The famous saying goes “you are what you eat”, but in light of recent research, it appears that there may be more to this statement. Instead, it turns out that when you eat may be equally important as what you eat. Scientists recently found that regular eating times and extending the daily fasting period may reverse the negative health effects of a high fat diet and prevent conditions such as diabetes, obesity and liver disease. There is only one small problem!

At the moment this study has only been conducted on mice. However, this is an important study because it demonstrates that by simply controlling when food is consumed, instead of reducing the average daily caloric intake, the adverse health effects of a high fat diet were prevented. As with many studies done on mice first, it is a starting point for what is likely to be a topic of great interest and hopefully soon to be done with human subjects as well.

I will try not to get too scientific, but I just want to try and give you a quick overview of the study. The study looked at two groups of mice that shared the same genes, gender and age, and fed them a diet high in fat. The one group was allowed to eat whenever they wanted throughout the day, and the other group was only allowed to eat during an 8-hour period, and had to fast for the remaining 16 hours of the day.

They found that after 100 days, the group of mice who ate a diet high in fat throughout the day gained weight and developed high cholesterol, high blood glucose, and liver damage. The mice who were restricted to eating only during an 8-hour period weighed less than the other group, and had no adverse health effects despite consuming the same amount of calories from the same fatty foods.

The time-restricted mice also performed better when given an exercise test. The images below are of liver tissue from a mouse from each group, which shows the difference in fat accumulation (the white spots) between the two groups. The mouse who was allowed to eat 24 hours a day (left) had much higher levels of liver fat, than the mouse who was restricted to an 8-hour daily feeding period (right).

Mouse liver cells

The results are rather surprising, as for years we have been told to cut down on total calories, eat less fat, and have smaller meals and snacks throughout the day. What this study shows us, is that it may not only be the total amount of calories consumed that is the important factor, but it now seems that staying fasted for a longer period during the day may also help reduce, and in some cases prevent, certain health conditions like high blood pressure, high cholesterol, and type 2 diabetes.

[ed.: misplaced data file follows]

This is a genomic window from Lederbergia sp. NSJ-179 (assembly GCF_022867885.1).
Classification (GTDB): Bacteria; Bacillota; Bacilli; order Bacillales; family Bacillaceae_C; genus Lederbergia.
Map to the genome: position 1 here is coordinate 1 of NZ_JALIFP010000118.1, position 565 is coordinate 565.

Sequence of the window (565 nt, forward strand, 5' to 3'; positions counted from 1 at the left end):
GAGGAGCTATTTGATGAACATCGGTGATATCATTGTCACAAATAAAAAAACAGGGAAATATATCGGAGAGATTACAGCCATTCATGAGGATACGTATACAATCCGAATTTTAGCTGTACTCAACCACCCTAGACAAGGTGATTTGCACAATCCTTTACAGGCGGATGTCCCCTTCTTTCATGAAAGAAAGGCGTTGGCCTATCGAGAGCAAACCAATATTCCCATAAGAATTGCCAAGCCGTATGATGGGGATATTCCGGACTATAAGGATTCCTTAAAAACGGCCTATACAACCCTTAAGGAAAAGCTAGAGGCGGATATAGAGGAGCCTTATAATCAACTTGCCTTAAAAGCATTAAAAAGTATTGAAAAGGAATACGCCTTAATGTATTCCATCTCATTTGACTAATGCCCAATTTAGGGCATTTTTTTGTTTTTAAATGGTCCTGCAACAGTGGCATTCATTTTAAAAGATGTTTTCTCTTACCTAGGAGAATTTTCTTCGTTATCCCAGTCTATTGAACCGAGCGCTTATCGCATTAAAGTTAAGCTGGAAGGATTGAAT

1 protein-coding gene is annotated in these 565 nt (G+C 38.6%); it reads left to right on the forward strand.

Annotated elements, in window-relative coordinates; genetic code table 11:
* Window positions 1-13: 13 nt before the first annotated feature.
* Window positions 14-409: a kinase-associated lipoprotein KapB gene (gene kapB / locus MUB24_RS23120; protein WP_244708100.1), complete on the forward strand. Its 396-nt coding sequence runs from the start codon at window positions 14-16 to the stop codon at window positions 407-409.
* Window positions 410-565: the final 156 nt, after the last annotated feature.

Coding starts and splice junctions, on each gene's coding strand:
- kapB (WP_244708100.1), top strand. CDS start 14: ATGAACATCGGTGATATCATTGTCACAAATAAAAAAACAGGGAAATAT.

So how does this work? It appears that when we eat the body stores fat and only starts to burn fat and breakdown cholesterol after a few hours of fasting. When we eat frequently, the study found that the body continues to make and store fat, expanding fat cells and liver cells, which can lead to liver damage. They found that during a fasting period, the body turns on fat burning mechanisms and cuts down fat storage, reducing overall body fat and keeping liver cells healthy.

Although this study has seen positive results in mice, the main question is what these findings mean for humans. We should not jump to the conclusion that eating lots of unhealthy foods is alright as long as we eat them within a certain time period. Instead, the main take-home message is that even though eating at regular times during the day and overnight fasting has been seen to be beneficial in mice, we will still have to wait for human studies to prove this. If this is found to be proven in humans, this could be a new drug-free and relatively simple lifestyle modification to prevent obesity and diabetes.

Written by BKR